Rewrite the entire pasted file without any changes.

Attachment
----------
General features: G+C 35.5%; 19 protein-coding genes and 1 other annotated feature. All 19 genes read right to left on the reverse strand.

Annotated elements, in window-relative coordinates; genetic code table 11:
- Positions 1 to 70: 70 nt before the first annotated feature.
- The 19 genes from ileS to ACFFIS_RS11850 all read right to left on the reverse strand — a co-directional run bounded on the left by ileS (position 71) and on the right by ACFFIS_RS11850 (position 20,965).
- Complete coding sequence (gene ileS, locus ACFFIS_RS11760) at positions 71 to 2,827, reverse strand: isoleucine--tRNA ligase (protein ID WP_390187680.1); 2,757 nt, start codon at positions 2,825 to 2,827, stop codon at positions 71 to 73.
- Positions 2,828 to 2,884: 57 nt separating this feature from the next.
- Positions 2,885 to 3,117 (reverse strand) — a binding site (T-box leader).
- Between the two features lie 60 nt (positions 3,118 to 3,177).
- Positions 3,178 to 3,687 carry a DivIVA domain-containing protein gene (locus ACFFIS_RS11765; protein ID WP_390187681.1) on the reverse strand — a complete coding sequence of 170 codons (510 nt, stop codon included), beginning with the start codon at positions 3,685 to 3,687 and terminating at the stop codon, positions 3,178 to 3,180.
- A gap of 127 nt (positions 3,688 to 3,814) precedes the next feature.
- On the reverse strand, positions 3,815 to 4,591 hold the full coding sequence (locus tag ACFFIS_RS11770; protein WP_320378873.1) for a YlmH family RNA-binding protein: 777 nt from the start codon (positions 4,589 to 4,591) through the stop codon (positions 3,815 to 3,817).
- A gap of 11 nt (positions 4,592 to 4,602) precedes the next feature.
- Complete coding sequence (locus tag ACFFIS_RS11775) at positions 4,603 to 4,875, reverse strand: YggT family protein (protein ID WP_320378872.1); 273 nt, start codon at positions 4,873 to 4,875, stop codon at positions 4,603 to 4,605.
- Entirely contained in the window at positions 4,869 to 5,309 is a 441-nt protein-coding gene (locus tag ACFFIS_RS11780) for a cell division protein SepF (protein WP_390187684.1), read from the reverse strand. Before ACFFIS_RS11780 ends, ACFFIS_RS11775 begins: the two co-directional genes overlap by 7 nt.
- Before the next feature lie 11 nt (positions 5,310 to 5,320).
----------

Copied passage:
General features: G+C 35.5%; 19 protein-coding genes and 1 other annotated feature. All 19 genes read right to left on the reverse strand.

Annotated elements, in window-relative coordinates; genetic code table 11:
- Positions 1 to 70: 70 nt before the first annotated feature.
- The 19 genes from ileS to ACFFIS_RS11850 all read right to left on the reverse strand — a co-directional run bounded on the left by ileS (position 71) and on the right by ACFFIS_RS11850 (position 20,965).
- Complete coding sequence (gene ileS, locus ACFFIS_RS11760) at positions 71 to 2,827, reverse strand: isoleucine--tRNA ligase (protein ID WP_390187680.1); 2,757 nt, start codon at positions 2,825 to 2,827, stop codon at positions 71 to 73.
- Positions 2,828 to 2,884: 57 nt separating this feature from the next.
- Positions 2,885 to 3,117 (reverse strand) — a binding site (T-box leader).
- Between the two features lie 60 nt (positions 3,118 to 3,177).
- Positions 3,178 to 3,687 carry a DivIVA domain-containing protein gene (locus ACFFIS_RS11765; protein ID WP_390187681.1) on the reverse strand — a complete coding sequence of 170 codons (510 nt, stop codon included), beginning with the start codon at positions 3,685 to 3,687 and terminating at the stop codon, positions 3,178 to 3,180.
- A gap of 127 nt (positions 3,688 to 3,814) precedes the next feature.
- On the reverse strand, positions 3,815 to 4,591 hold the full coding sequence (locus tag ACFFIS_RS11770; protein WP_320378873.1) for a YlmH family RNA-binding protein: 777 nt from the start codon (positions 4,589 to 4,591) through the stop codon (positions 3,815 to 3,817).
- A gap of 11 nt (positions 4,592 to 4,602) precedes the next feature.
- Complete coding sequence (locus tag ACFFIS_RS11775) at positions 4,603 to 4,875, reverse strand: YggT family protein (protein ID WP_320378872.1); 273 nt, start codon at positions 4,873 to 4,875, stop codon at positions 4,603 to 4,605.
- Entirely contained in the window at positions 4,869 to 5,309 is a 441-nt protein-coding gene (locus tag ACFFIS_RS11780) for a cell division protein SepF (protein WP_390187684.1), read from the reverse strand. Before ACFFIS_RS11780 ends, ACFFIS_RS11775 begins: the two co-directional genes overlap by 7 nt.
- Before the next feature lie 11 nt (positions 5,310 to 5,320).